4. 4. Addresses professional development designed to improve the gathering, analysis and use of data from a variety of sources;
  5. 5. Includes professional development to improve decision making in the integration of technology with instructional and organizational leadership.
  6. 6. and</li></ul>Week 4 Assignment, Part 3: Evaluation Planning for Action Plan<br />The technology action plan integrating instructional an organizational leadership must include evaluation components that provide measurable outcomes designed to address the following:<br /><ul><li>Uses data and other analysis from the Week 3 report, including using the campus and district improvement plans, and local or state technology plans;
  7. 7. Provides assessments and/or monitoring reports measuring professional development designed to use technology to improve the gathering, analysis and use of data from a variety of sources;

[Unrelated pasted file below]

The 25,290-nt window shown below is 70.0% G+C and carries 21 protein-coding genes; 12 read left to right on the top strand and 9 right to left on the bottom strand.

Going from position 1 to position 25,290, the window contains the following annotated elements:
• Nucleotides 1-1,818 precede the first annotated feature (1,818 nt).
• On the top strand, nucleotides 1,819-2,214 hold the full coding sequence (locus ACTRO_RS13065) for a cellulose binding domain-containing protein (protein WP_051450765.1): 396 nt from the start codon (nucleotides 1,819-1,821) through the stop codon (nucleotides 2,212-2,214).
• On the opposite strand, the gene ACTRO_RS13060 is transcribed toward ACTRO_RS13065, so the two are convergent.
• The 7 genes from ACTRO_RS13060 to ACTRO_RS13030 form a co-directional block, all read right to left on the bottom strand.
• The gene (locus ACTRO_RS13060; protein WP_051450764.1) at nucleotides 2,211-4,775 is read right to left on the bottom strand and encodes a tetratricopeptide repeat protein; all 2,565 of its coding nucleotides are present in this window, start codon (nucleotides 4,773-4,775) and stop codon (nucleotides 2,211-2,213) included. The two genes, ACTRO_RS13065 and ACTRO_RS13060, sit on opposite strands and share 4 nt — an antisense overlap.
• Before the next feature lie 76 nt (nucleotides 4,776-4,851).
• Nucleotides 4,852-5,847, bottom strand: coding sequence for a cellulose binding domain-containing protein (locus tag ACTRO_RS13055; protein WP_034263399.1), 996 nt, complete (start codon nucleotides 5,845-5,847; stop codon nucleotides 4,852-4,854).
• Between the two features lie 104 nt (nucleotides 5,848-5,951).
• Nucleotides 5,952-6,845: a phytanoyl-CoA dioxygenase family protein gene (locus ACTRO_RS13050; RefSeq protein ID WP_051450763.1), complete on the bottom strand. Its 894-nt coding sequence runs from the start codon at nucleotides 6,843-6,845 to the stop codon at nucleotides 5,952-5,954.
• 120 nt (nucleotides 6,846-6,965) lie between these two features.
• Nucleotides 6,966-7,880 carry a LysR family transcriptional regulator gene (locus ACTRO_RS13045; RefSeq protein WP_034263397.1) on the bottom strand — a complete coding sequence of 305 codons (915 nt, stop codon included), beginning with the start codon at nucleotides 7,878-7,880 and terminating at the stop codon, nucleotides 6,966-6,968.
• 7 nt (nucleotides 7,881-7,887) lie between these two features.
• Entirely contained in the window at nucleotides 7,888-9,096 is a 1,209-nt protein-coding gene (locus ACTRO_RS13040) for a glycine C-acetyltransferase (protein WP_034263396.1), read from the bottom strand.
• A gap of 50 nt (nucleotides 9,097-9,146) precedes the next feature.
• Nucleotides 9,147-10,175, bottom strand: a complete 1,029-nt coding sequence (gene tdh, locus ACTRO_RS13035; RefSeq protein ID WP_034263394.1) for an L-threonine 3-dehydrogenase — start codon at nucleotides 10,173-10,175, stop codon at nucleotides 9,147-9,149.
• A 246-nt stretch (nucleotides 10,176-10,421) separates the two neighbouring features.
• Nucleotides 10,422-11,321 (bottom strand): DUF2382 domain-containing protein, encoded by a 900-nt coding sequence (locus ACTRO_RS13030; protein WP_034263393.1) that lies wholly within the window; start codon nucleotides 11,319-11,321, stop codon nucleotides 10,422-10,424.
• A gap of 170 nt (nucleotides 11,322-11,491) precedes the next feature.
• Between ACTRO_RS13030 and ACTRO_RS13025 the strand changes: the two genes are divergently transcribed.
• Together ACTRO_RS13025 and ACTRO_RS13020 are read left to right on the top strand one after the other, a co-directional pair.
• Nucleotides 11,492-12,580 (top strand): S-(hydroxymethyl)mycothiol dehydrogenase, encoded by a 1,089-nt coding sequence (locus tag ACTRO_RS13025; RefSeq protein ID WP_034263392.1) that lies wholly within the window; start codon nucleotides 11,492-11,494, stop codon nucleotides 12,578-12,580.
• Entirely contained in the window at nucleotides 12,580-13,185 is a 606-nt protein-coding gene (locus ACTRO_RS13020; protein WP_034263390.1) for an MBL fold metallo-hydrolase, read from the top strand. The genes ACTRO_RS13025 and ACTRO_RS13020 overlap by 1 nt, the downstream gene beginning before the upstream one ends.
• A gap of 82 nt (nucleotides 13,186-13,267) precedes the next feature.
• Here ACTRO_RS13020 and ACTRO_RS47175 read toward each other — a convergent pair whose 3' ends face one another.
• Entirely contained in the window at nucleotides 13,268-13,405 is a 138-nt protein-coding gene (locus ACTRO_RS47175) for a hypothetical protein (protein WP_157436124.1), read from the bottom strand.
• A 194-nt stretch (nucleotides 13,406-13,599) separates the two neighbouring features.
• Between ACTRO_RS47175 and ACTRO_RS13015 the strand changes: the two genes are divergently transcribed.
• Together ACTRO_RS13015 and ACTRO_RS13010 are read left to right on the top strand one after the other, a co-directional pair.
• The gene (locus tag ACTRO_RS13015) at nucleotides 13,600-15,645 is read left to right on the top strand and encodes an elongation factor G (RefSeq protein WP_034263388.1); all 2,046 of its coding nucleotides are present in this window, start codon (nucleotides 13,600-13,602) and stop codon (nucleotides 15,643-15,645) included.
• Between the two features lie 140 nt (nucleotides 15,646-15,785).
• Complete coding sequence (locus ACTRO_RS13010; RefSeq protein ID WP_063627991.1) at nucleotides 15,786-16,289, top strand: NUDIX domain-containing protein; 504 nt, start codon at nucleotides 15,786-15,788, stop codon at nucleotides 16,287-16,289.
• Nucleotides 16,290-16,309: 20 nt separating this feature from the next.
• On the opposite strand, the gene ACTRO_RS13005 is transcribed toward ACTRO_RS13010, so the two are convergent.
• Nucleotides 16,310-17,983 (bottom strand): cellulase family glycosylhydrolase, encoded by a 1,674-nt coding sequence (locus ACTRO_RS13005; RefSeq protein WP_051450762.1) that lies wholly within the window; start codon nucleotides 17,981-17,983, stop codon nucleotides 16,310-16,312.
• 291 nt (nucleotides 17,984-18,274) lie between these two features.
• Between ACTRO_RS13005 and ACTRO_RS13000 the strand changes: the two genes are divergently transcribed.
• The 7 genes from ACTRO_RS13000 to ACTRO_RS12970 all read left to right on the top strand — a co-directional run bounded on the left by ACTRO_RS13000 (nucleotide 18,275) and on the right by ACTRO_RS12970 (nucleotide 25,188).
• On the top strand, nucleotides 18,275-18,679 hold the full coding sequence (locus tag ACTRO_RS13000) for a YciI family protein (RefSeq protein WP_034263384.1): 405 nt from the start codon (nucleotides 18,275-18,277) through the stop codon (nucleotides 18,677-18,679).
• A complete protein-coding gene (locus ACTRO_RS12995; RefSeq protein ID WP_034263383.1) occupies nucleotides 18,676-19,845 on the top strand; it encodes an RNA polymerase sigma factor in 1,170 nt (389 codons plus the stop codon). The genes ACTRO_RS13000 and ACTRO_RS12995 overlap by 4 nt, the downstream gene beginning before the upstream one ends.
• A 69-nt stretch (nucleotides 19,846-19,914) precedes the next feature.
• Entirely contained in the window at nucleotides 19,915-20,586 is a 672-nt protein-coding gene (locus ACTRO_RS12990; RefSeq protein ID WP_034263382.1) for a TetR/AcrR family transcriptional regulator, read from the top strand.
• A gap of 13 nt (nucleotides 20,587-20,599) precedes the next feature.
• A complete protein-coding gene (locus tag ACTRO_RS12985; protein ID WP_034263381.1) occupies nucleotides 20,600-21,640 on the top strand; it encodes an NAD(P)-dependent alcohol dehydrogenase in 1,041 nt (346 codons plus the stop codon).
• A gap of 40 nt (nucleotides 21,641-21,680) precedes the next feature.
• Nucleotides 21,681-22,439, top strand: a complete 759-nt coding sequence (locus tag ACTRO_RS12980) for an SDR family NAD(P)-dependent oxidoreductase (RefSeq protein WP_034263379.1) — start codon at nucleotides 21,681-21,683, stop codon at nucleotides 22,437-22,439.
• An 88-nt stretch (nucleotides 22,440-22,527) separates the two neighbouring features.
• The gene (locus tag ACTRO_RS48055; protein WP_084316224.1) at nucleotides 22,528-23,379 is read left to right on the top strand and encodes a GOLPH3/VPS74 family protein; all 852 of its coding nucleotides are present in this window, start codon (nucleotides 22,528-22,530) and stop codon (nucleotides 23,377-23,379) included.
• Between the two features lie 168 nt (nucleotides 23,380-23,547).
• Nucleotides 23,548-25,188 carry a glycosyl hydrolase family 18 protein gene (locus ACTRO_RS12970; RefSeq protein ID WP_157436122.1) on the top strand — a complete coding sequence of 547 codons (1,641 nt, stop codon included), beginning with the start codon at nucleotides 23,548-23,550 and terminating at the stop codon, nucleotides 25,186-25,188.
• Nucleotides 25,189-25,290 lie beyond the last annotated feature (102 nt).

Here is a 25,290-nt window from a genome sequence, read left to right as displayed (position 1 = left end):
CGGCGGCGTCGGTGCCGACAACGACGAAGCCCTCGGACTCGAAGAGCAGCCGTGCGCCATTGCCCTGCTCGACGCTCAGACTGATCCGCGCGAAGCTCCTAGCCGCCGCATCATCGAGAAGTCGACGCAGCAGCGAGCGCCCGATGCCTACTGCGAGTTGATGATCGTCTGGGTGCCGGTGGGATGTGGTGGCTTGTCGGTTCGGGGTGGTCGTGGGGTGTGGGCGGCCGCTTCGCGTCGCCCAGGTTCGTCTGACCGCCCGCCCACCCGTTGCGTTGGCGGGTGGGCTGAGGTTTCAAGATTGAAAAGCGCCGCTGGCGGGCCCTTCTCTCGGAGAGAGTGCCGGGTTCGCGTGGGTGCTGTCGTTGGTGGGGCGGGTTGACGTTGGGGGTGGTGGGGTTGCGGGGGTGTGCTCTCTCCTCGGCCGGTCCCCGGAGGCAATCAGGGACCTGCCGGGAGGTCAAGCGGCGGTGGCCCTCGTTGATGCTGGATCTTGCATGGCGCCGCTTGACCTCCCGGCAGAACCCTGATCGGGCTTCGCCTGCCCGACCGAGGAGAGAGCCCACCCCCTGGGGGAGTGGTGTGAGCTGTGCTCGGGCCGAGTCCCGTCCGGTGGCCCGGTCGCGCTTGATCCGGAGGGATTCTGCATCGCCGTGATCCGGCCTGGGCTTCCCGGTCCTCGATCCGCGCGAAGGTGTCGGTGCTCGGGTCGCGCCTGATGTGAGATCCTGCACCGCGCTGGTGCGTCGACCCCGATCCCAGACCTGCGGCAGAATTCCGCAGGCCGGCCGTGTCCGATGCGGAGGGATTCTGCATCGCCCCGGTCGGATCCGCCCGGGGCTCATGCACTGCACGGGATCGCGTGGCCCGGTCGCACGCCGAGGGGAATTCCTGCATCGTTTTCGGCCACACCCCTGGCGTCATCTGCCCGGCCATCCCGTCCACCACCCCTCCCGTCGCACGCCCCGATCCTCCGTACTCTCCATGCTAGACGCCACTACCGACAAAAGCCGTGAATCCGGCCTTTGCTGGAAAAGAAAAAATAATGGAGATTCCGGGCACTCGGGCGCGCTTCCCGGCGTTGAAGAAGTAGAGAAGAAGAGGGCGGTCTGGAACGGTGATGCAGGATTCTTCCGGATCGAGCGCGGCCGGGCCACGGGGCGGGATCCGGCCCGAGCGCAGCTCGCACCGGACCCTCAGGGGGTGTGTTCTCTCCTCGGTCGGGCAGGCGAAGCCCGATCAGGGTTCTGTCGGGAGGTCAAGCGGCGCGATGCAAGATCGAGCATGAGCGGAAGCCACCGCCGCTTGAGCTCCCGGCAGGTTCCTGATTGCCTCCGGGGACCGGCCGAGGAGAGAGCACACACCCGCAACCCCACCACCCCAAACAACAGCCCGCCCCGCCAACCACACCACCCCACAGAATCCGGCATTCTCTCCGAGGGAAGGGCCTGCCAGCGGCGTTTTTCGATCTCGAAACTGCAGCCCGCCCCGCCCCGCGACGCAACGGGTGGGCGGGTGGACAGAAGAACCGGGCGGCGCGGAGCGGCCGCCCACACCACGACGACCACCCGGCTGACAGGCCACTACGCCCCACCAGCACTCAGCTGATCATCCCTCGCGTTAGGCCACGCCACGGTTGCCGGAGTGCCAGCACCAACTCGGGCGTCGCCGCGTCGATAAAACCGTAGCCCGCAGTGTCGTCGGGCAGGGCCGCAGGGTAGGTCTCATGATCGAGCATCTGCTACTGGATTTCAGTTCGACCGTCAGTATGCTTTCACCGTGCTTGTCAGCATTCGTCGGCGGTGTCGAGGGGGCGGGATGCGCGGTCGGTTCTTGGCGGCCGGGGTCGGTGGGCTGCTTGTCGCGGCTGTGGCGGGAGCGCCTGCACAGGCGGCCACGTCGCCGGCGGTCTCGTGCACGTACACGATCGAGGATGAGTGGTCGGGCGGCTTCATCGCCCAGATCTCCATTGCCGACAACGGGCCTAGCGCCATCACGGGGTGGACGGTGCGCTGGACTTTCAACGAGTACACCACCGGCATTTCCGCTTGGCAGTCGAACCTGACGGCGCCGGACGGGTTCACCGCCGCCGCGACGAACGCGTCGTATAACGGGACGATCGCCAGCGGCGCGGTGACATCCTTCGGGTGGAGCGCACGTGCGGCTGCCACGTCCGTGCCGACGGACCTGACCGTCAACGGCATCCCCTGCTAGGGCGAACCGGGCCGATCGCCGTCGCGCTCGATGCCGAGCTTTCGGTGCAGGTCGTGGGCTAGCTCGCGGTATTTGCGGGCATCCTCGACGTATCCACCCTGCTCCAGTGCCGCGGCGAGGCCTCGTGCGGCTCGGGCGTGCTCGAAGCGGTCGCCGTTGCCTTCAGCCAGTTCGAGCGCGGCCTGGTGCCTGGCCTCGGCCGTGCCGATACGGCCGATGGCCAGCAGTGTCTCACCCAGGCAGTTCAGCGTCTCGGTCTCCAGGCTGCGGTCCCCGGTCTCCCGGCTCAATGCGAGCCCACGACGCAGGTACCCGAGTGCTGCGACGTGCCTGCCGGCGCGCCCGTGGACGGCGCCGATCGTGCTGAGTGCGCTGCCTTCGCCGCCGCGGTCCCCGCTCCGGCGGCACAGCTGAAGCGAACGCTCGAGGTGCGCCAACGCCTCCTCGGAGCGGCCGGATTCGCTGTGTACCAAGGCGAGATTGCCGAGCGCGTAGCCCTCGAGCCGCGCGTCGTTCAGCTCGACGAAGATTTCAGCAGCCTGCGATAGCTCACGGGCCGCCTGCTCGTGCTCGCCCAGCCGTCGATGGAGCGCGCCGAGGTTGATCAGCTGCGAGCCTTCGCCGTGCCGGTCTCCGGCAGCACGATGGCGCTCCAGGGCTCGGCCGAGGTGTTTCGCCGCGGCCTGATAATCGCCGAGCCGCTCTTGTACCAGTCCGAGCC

8. 8. Provides assessments and/or monitoring evaluating professional development to improve decision making in the integration of technology with instructional and organizational leadership.</li></ul>Computers and other technologies have become the main source and medium of communication. As the world is transitioning into the Digital Era, there is urgency for everyone to adapt to this paradigm shift in order to continue to be successful and useful in society. (Prensky, 2001) As educators, it is important that we accept this conversion, once and for all, because it is here to stay and our students need us to prepare them adequately to function in this new Era. Like the Industrial Era did in the past, technology is taking over all professions and reinventing them to become more efficient by accelerating processes through the use of instant communication and the digitalization of our work products. As Dr. Abernathy mentions in the discussion, education is not foreign to this conversion. (Jenkins et. al, 2009) Technology is starting to spread into every aspect of our profession starting with the way we plan and communicate with our colleagues, to the way we deliver and what is delivered in our instruction, to evaluating the impact of our instruction.<br />It is because of this change in our instruction that we need an action plan to address technology adequately and prepare us for a new way of teaching. In order to create a meaningful action plan we look at the current evaluation systems to find ways to address the areas in which we are lacking and support them with the use of more technology. By comparing the STaR Chart, which is a measure of the technological dissemination in a campus and/or district, to the AEIS report we can determine the need for technology in certain areas, or the impact it has had on the areas where it has already been implemented. With this information, we prepare the plan for the next school year addressing the areas that, according to our AYP indexes, need more focus and/or a different strategy in our Campus Improvement Plan (CIP). The CIP includes provisions for all the areas that function in a school and according to the Texas Education Code (TEC) all improvement plans need to also include “provisions for integrating technology into instructional and administrative programs.” (Texas School Performance Review, 2001) Addressing all of the areas in the National Education Technology Standards, as mentioned by Dr. Jenkins in the roundtable interview, the administration, the staff, the students and the community, and the school’s resources and infrastructure. (Jenkins et. al, 2009) They are all addressed in the CIP along with the specific content areas in order to meet and/or exceed AYP within a given timeframe so as to avoid falling behind with technology. (Texas School Performance Review, 2001)<br />When writing the CIP we look at the different measures of performance in the school. The curriculum is revised to see the areas in which the students did not perform as expected. When going over the curriculum we discuss possible causes for the results and consider how, as Cindy Cummings mentions, technology can assist in this particular area; what new technologies are available, how are they being used, what are the trends in this area, what does the research say? (Jenkins et. al, 2009) With a plan in place we begin to determine if that plan is feasible, do we have the hardware? Do we have the software? Can we buy the software? Do the teachers need training? Do we have money to cover substitutes for the teachers that go to training? etc. By comparing our STaR Chart, our AEIS and our AYP reports, Douglass’ CIP includes technology in Math, Reading, and Science, while last year’s CIP only included technology in Reading and Math. (Campus Improvement Plan, 2009) Once all the resources are worked out, teachers start to incorporate technology into their instruction. (Smith, personal communication, Dec. 4, 2009)When using technology it is a lot easier to evaluate because most of the results are saved and the data can be studied to gauge levels of progress. (Cain, personal communication, Dec. 4, 2009)<br />Douglass has been making strides in implementing the CIP this year. There is a lot more use of technology in the core areas of Math, Reading and Science. However, it is not enough. Even though some teachers have taken the torch of technology and ran with it, we are still lacking a structured implementation of this technology in our classrooms. In order to successful in our implementation of the CIP we have to:<br />Include the use of technology in our lesson plans. If we plan to use technology we can be better prepared for its use, avoid technical delays, figure out situations ahead of time and most importantly really incorporate it into our instruction, instead of using it just as an extension. It would also set as an example for the rest of our team to start implementing technology in different ways, if they are not already doing so.<br />Secure adequate training for the technology we have. Although newer teachers are excited about the use of technology and are actively implementing it as it becomes available, some of the older teachers use it very sparingly. If adequately trained they could really benefit from using technology and exploit their experience for the benefit of the class. One thing to consider while securing training is that we have to teach the teachers like we teach the students, we meet them where they are. If the teachers do not know how to perform basic computer functions we cannot be wasting time and resources on training them on a software program; they really need individually tailored staff development.<br />Secure funding for more equipment and software. One of the biggest concerns when conducting the interviews was lack of equipment. For all stakeholders, their dream campus would be one where everyone has their own computer. This is truly the vision of a dream campus because we would then secure the use of technology in all instruction. Although we have new software that can greatly benefit our students, there are not enough working systems in the lab, not to say in our classrooms, to operate this software on. Without enough equipment only a handful of students, if any, benefit from this new approach.<br />Active monitoring of the evaluation systems. Even though we receive the results of our evaluation systems periodically, most of the information is drowned in data with no clear or real connections to the campus. The administration has to actively promote the monitoring of these evaluation systems by all personnel to encourage ownership and empower staff to seek changes and improvements.<br />Designate a campus leader on technology. Even though our Tech App is very knowledgeable, she is bogged down with paperwork inventory and other duties that do not seem to promote more use of technology in instruction. The District has to provide each campus with a technology coach who is devoted to training teachers on implementation of software within their class, who is actively seeking more programs and presenting them as soon as they are available. This person would also conduct an evaluation system to gauge teacher, student and even community satisfaction with the use of technology, while also determine the needs and wants in the technology department.<br />However, in order for us to get to the implementation part, there has to be adequate training of the personnel. Teachers need to be trained in the use of technology as an aid in everyday instruction in all subjects, rather than using it to teach a specific skill on the computer with no relation to the core curriculum. By requiring certification and/or follow-up training for certification renewal on the technology standards set forth by the State, the Dallas Independent School District proposes that this shift in instruction will take about 11 more years. (Texas School Performance Review, 2001) Aside from training the staff, we also need to secure resources in order for the staff to be able to fulfill their technology standards. Hardware and software need to be in place, as well as other resources like: time and support. As stated by the Texas Long Range Technology Plan, by 2020 we hope to be completely fluent in technology use within the classroom. Adequate training in instructional technology will also cover the benefits of using technology in everyday instruction, from the ease of use, to the ease of collecting data and evaluating. <br />Securing our 2020 goal can only be achieved through constant monitoring of our current evaluation systems. The Campus Improvement Plans along with the District Improvement Plans have to reflect yearly progress in the STaR chart, to a Advanced Tech rating, which will in turn result in yearly progress on the AEIS reports to an Exemplary status. Other evaluation systems might be needed in order to rate and improve technology training, technology support, specific software usage, and individual teacher’s implementation of technology throughout the classroom. Using this information, campus level heads (the principal, assistant principal, academic coordinator and content area coaches) can determine the need for more technology in specific areas, for further training or simply gauge the impact it has had in the areas where it has already been implemented. At the district level, all of this information would be used to focus resources and eliminate overspending, as well as support the overall academic growth of all the students within the district.<br /><ul><li>References</li></ul>Campus improvement plan. (2009). 266 Douglass elementary. Dallas Independent School District: Dallas, <br />TX.<br />Jenkins, Steve, et al. Discussion: Week 3. (2009). Round table interview. Beaumont, TX.<br /><ul><li>Prensky, M. (2001). Digital natives, digital immigrants: Part 1. On the Horizon, 9(5), 1-6.</li></ul>Texas School Performance Review. (2001). Dallas Independent School District. (Chapter 9). Austin, TX.<br />